Animal-inflicted ocular and adnexal injuries in children: A systematic review.
- MedicineSurvey of ophthalmology
- HistoryHandbook of Exotic Pet Medicine
In the summer of 1983, my spouse and I bought a twenty-acre plot of Paradise for $675 an acre. Paradise Township, that is— an historic Oklahoma settlement, now mostly free of humans, nestled between…
Bristle Worm-Induced Keratouveitis: A Case Report.
A 64-year-old woman presenting with uniocular pain, redness, reduced vision, discharge, and pustular rash of the hands after cleaning out her marine aquarium containing bristle worms and rubbing her eye is reported to have keratouveitis arising from corneal penetration by a bristle worm seta (bristle).
New Clinical and Laboratory Findings of SHAPU.
- MedicineNepalese journal of ophthalmology : a biannual peer-reviewed academic journal of the Nepal Ophthalmic Society : NEPJOPH
Herpes group of virus is the less likely cause of SHAPU and early presentation is associated with a better visual outcome, while role of moth in its pathogenesis is still suspected.
The optical imaging of tarantula hair corneal injury: One case report and review of the literature.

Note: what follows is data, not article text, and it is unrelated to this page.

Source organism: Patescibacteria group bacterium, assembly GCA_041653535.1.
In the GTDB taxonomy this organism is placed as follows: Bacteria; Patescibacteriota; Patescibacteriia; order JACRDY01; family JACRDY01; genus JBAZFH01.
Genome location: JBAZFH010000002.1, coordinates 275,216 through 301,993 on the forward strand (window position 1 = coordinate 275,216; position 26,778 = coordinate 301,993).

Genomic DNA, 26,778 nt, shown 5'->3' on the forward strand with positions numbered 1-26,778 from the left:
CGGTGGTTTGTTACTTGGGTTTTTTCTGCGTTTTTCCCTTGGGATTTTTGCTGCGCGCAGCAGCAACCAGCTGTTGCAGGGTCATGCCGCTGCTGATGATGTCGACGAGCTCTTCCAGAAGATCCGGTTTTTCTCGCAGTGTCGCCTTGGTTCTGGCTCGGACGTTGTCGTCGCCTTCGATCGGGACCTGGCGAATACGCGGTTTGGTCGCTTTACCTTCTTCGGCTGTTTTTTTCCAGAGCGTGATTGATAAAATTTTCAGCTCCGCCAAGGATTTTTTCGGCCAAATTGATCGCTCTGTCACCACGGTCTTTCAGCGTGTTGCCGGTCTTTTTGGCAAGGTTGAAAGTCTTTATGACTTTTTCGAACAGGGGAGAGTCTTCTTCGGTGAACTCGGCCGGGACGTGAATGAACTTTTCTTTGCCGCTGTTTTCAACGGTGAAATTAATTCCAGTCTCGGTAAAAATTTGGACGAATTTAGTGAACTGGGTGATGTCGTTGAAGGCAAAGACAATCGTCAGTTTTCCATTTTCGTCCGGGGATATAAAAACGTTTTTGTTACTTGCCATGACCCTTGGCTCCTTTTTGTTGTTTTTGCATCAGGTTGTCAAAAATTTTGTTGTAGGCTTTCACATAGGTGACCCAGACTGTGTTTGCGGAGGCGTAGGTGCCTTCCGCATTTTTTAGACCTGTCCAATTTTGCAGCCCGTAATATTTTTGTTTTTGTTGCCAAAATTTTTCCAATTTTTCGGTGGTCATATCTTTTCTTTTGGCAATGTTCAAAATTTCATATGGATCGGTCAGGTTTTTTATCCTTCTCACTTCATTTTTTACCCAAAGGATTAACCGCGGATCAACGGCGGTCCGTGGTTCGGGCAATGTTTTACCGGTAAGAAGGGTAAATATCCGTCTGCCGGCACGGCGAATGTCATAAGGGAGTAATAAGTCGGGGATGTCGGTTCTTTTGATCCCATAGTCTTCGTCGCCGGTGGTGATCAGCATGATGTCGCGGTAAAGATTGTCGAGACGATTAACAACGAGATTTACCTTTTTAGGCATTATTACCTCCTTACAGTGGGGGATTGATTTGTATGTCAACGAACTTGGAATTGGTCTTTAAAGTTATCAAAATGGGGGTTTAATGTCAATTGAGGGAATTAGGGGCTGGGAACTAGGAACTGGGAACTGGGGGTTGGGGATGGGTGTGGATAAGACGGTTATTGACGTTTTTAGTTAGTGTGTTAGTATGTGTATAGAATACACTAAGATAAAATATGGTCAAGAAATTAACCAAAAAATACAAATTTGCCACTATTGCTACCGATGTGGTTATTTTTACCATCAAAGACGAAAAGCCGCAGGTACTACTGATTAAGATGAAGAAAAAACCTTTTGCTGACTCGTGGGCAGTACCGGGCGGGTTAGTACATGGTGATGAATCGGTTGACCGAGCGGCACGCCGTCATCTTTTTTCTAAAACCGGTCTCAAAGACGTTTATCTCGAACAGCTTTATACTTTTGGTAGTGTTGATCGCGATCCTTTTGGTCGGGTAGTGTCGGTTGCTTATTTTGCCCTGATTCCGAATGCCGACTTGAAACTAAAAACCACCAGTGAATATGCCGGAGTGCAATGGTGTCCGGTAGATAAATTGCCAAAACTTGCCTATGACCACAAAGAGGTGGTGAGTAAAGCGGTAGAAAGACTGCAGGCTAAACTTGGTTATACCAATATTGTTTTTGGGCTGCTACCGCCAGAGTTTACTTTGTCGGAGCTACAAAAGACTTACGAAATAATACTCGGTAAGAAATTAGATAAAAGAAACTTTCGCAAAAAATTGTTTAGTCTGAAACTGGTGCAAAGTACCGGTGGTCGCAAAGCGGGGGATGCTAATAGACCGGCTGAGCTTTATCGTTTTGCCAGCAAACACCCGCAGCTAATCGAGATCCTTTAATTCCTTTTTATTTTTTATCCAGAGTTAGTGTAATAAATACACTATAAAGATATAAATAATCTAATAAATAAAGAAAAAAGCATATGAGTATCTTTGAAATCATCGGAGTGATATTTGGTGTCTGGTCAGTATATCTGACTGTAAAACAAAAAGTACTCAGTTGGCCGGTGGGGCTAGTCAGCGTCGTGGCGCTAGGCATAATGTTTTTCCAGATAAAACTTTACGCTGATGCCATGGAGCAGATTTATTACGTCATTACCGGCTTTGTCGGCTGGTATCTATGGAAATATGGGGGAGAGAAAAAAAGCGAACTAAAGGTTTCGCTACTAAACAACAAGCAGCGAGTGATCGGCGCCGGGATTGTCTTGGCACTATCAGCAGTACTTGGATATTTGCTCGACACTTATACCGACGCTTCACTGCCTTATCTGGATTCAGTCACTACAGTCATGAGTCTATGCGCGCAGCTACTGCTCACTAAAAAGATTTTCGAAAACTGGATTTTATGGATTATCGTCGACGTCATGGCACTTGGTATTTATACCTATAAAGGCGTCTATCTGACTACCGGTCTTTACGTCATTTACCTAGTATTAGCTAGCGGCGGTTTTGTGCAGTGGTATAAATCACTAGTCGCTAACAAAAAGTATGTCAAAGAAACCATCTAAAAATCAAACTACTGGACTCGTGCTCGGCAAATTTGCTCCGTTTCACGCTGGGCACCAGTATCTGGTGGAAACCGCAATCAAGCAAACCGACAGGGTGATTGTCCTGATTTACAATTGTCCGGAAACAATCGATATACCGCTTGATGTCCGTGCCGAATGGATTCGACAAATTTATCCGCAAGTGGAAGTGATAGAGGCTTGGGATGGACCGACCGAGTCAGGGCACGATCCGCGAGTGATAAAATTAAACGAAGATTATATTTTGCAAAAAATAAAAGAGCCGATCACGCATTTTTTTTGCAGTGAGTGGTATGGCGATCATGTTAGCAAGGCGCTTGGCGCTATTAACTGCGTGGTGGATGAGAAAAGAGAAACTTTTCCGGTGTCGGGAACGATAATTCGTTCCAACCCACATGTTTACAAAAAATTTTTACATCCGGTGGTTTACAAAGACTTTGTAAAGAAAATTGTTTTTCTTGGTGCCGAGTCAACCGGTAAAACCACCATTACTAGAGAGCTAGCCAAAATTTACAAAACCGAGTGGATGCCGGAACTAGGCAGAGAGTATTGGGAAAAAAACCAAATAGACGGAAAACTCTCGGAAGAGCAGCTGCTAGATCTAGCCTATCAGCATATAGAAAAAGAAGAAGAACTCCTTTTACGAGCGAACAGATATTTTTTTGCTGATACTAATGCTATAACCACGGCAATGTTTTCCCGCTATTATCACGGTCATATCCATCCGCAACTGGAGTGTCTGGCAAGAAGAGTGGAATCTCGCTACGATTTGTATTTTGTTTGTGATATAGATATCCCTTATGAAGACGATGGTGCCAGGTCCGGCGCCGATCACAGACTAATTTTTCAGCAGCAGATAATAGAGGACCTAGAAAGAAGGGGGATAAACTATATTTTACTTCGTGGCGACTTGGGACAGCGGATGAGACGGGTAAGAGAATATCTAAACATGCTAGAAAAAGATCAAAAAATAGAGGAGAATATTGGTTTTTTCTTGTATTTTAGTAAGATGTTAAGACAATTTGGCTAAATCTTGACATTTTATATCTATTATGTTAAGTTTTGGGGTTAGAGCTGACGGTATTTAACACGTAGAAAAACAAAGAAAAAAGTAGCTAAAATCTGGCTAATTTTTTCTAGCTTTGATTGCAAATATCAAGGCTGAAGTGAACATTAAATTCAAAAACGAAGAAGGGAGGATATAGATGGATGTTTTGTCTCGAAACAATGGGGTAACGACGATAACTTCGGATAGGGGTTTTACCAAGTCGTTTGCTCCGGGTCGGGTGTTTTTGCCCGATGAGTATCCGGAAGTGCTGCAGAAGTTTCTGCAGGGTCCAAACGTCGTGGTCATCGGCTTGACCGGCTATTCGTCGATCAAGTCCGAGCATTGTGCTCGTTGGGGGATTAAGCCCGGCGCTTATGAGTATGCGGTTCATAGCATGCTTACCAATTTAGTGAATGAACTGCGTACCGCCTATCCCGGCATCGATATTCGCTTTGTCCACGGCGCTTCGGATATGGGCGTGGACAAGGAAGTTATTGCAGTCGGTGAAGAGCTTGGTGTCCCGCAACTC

- MedicinePhotodiagnosis and photodynamic therapy
Arthropod Envenomation in North America.
- Environmental ScienceEmergency medicine clinics of North America
Twostriped Walkingstick Targets Human Eye With Chemical Defense Spray.
- MedicineWilderness & environmental medicine
Tarantula Hair Keratoconjunctivitis with Concurrent Fungal Infection in a Rat Terrier.
- MedicineJournal of the American Animal Hospital Association
This is the first report in the veterinary literature to confirm tarantula hair as the causative agent in keratoconjunctivitis and corneal ulceration, adding it to the list of differential diagnoses for ocular foreign body.
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Caterpillar hairs are responsible for a well-described though infrequent form of ocular trauma and disease sometimes referred to under the term ophthalmia nodosa. Four patients with this condition…
Eye disease associated with handling pet tarantulas: three case reports
Three cases of ocular injury from urticarious hairs of tarantulas are described, with the main findings of multiple fine intracorneal hairs with an associated keratoconjunctivitis.
Spider keratouveitis. A case report.
- MedicineActa ophthalmologica Scandinavica
Hairs from pet tarantulas might penetrate deeply into the eye and give keratouveitis, which should be known by both ophthalmologists and the public.
Caterpillar setae in the deep cornea and anterior chamber.
- Medicine, BiologyAmerican journal of ophthalmology